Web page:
Morning Page Written In Dubai….
The sound of singing prayers woke me up lightly this morning. Adrianna and I are staying in an area of Jumeirah in Dubai that apparently has two competing mosques. If you know me, you might assume that this sort of awakening would upset me, somewhat similar to my reactions to being woken up by the neighbors dogs who bark incessantly. But the songs, though I don’t understand them, are beautiful. And the idea that two groups of people who believe in the same beliefs get up early, every morning, so that their prayers might be more beautiful, and more heard by their god than the mosque down the street seems comforting to me.
I am an atheist.
Not an agnostic, I know the difference between the two. Sometimes I wish that there was room in me for doubting an existence of any higher power. But I have no room for doubt. I am completely steadfast in my own personal belief that there is nothing beyond today, or possibly tomorrow, for me. There is no one celestial to judge me, there is no one who will save my soul, in fact I don’t believe I have what most would commonly refer to as a soul.
My existential crisis began early, before I was eleven. By the time I was twelve I was able to articulate to my mother that I no longer wanted to attend our Episcopalian church with her on Sundays, because “Being in a room full of people who believe and understand something I don’t and never will makes me lonely. And sad.” So I quit going to church.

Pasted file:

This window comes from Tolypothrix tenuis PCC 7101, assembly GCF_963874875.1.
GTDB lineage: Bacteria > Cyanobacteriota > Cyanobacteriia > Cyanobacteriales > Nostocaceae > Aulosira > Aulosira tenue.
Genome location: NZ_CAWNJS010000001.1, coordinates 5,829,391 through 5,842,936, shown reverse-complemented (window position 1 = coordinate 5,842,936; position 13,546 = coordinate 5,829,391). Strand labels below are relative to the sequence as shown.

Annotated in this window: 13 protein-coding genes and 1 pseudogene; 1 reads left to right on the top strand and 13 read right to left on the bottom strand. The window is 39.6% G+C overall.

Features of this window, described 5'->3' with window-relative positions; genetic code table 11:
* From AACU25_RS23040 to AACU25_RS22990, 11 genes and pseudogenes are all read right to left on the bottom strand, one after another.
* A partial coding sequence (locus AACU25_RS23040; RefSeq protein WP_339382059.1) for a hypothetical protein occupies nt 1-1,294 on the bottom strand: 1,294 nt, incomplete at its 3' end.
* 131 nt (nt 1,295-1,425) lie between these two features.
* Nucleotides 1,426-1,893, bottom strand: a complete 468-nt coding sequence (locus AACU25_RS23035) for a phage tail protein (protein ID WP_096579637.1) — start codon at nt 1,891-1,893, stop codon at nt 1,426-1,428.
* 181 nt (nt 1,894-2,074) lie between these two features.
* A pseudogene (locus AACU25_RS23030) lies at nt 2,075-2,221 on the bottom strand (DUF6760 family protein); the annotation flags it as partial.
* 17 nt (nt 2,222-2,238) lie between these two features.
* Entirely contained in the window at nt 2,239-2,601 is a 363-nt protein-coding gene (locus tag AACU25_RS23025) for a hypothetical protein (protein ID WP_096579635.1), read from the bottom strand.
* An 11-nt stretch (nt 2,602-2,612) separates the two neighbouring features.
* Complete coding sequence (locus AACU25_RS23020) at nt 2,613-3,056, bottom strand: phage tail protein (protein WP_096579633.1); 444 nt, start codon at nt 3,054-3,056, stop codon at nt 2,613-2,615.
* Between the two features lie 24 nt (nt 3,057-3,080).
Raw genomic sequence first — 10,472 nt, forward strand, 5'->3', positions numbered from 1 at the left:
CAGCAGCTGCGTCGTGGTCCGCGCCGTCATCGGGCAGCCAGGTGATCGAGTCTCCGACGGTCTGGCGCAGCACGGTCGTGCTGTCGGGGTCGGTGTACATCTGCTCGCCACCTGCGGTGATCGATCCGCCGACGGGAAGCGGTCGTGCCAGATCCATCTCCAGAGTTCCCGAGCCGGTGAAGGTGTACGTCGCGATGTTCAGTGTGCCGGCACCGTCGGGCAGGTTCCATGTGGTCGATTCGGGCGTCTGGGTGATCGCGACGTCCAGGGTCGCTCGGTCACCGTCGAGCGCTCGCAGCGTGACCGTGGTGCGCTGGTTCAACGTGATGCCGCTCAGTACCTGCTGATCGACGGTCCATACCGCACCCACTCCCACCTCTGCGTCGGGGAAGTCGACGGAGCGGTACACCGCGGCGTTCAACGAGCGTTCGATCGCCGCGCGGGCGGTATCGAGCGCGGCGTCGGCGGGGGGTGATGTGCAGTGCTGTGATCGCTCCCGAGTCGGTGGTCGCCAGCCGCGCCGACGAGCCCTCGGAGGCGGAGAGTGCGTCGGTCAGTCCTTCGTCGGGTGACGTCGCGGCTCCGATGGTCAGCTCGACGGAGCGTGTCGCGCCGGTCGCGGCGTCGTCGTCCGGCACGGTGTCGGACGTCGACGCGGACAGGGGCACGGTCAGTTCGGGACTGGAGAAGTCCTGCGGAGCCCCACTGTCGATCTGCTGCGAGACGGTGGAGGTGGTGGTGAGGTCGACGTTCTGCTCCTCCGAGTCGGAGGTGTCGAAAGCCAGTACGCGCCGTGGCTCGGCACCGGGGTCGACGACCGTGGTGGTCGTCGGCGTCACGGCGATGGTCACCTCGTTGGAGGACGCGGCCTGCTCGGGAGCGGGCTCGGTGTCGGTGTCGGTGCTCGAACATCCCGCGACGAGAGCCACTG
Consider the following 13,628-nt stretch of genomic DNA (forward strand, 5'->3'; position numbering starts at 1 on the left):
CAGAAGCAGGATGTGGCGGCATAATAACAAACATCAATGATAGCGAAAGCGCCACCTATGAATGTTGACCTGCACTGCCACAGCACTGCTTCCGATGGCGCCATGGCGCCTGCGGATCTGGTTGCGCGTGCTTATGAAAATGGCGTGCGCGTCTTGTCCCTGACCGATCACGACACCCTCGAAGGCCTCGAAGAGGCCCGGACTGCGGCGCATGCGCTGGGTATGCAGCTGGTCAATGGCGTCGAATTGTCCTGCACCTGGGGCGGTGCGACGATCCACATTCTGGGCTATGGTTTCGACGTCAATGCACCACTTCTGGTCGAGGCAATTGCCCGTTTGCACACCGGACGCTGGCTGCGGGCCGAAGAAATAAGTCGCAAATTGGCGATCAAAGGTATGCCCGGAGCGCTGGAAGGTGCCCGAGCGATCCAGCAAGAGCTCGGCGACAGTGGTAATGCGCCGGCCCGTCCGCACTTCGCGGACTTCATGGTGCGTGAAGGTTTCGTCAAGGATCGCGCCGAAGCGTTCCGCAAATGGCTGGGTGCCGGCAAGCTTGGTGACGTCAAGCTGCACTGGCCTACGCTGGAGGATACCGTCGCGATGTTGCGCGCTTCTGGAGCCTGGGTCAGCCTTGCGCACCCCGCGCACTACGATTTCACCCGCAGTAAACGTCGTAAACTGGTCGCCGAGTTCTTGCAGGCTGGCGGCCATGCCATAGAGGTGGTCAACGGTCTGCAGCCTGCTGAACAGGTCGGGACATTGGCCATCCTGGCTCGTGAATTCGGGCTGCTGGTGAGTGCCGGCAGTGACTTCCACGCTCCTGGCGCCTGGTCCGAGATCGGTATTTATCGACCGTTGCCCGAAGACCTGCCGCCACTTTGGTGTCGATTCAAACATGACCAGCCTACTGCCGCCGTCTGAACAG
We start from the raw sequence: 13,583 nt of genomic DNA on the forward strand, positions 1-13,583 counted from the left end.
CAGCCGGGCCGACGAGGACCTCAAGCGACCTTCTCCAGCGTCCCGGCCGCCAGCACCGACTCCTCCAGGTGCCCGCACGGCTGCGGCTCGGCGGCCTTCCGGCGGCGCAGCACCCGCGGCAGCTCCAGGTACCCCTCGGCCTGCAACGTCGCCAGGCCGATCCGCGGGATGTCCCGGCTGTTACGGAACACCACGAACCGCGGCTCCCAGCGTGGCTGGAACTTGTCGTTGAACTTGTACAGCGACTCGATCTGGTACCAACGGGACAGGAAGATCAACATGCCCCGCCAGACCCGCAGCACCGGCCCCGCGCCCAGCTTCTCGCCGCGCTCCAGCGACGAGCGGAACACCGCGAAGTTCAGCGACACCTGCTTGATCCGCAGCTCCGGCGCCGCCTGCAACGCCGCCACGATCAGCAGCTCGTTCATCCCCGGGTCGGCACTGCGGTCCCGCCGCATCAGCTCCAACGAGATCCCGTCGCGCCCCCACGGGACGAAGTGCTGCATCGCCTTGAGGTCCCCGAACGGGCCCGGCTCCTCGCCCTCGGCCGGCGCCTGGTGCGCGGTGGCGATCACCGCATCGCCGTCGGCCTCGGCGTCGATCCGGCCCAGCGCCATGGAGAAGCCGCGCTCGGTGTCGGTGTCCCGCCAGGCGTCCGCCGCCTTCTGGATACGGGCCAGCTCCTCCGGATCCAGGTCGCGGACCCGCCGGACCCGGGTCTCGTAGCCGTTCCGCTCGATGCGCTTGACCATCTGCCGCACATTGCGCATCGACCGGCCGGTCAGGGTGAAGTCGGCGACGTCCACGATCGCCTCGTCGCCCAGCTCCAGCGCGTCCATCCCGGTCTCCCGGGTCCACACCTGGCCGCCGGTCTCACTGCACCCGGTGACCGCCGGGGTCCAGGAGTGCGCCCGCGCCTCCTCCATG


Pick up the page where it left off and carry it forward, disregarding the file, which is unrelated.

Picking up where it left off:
music has always been a big part of my life. Lead soloist through all my school years in chorus, we generally tended to veer away from religious music, due to our nations belief of a separation between church and state. But at Christmas time, I would go to the Christmas service with my mother, and usually be brought to tears by the most beautiful music ever written, all for a love of a being and belief I stand outside of.
I sang in Il Cantori, a chamber music ensemble at the junior college I attended, and the regular choir as well. They did not veer away from religious music at all, and for the first time I felt the rapturous beauty of being a part of that beautiful music. And yet, I felt like a fraud, a charlatan. Because I did not believe what we sang, though I loved the imagery and iconography generated by the songs. “Zion spreadeth her wings..but there was neither warmth nor comfort” I wondered who Zion was, and why her wings couldn’t provide the things all of humanity yearns for.
I ended up attending USF, a Jesuit school. I tried not to draw attention to my status as an atheist amongst true believers, being taught theology by nuns. But the sister who taught my theology class saw right through me. Rather than judge me, or try to forcefully conjure belief in me, she merely seemed to change her explanation of parts of the course for “the non believers” in the class, asking that we (I) view the bible as code, written to dictate the social contracts of a growing society. But what she truly managed to instill in me during that semester more than any other class at that college, was tolerance. My final paper was on religious tolerance, towards all faiths. Because at the core, they all have one thing in common- faith. And faith is beautiful, even if I don’t possess it.
During my time at USF I gained an unlikely friend who was a professor, and we spent hours discussing my lack of faith, my love for those who have faith of any kind, and my growing interest in religious iconography.
The most important moment of all of our discussions came down to this:
Me: “So then what? I don’t believe, in anything, and I’m quite sure at this point that I never will. For me there is no afterlife, no spiritual consequences, and most importantly, no true point to living. So why even bother?”
Him: “Well, when you put it that way, you’re right. There is no point. Your challenge is to manufacture a reason to live. And to design your own code of morals and ethics. Otherwise there is no point, no meaning to your life. But if you can create a purpose and a supporting foundation of personal beliefs to support that purpose, then your life will be meaningful, despite your lack of faith.”